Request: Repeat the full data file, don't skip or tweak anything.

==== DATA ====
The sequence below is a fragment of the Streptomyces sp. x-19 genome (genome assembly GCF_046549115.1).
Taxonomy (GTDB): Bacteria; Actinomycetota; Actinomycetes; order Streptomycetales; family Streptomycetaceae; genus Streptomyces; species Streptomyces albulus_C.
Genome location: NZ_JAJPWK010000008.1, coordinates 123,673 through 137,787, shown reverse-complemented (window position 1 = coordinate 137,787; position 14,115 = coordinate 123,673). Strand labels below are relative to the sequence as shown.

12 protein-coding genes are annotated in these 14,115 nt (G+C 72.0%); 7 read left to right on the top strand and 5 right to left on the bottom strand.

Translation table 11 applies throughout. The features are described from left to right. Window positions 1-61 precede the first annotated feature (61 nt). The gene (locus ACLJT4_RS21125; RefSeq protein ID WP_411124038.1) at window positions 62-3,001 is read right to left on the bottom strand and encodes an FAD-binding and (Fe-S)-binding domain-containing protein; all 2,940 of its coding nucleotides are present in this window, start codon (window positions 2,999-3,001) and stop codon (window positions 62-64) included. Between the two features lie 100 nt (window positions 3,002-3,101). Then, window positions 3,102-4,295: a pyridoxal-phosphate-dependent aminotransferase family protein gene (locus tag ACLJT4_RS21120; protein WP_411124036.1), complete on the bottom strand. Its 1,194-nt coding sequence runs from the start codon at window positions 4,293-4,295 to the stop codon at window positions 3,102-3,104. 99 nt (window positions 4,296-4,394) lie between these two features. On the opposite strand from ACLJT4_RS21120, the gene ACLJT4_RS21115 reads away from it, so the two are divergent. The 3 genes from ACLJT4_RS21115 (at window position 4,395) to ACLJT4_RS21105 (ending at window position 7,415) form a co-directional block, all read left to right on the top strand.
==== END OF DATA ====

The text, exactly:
The sequence below is a fragment of the Streptomyces sp. x-19 genome (genome assembly GCF_046549115.1).
Taxonomy (GTDB): Bacteria; Actinomycetota; Actinomycetes; order Streptomycetales; family Streptomycetaceae; genus Streptomyces; species Streptomyces albulus_C.
Genome location: NZ_JAJPWK010000008.1, coordinates 123,673 through 137,787, shown reverse-complemented (window position 1 = coordinate 137,787; position 14,115 = coordinate 123,673). Strand labels below are relative to the sequence as shown.

12 protein-coding genes are annotated in these 14,115 nt (G+C 72.0%); 7 read left to right on the top strand and 5 right to left on the bottom strand.

Translation table 11 applies throughout. The features are described from left to right. Window positions 1-61 precede the first annotated feature (61 nt). The gene (locus ACLJT4_RS21125; RefSeq protein ID WP_411124038.1) at window positions 62-3,001 is read right to left on the bottom strand and encodes an FAD-binding and (Fe-S)-binding domain-containing protein; all 2,940 of its coding nucleotides are present in this window, start codon (window positions 2,999-3,001) and stop codon (window positions 62-64) included. Between the two features lie 100 nt (window positions 3,002-3,101). Then, window positions 3,102-4,295: a pyridoxal-phosphate-dependent aminotransferase family protein gene (locus tag ACLJT4_RS21120; protein WP_411124036.1), complete on the bottom strand. Its 1,194-nt coding sequence runs from the start codon at window positions 4,293-4,295 to the stop codon at window positions 3,102-3,104. 99 nt (window positions 4,296-4,394) lie between these two features. On the opposite strand from ACLJT4_RS21120, the gene ACLJT4_RS21115 reads away from it, so the two are divergent. The 3 genes from ACLJT4_RS21115 (at window position 4,395) to ACLJT4_RS21105 (ending at window position 7,415) form a co-directional block, all read left to right on the top strand.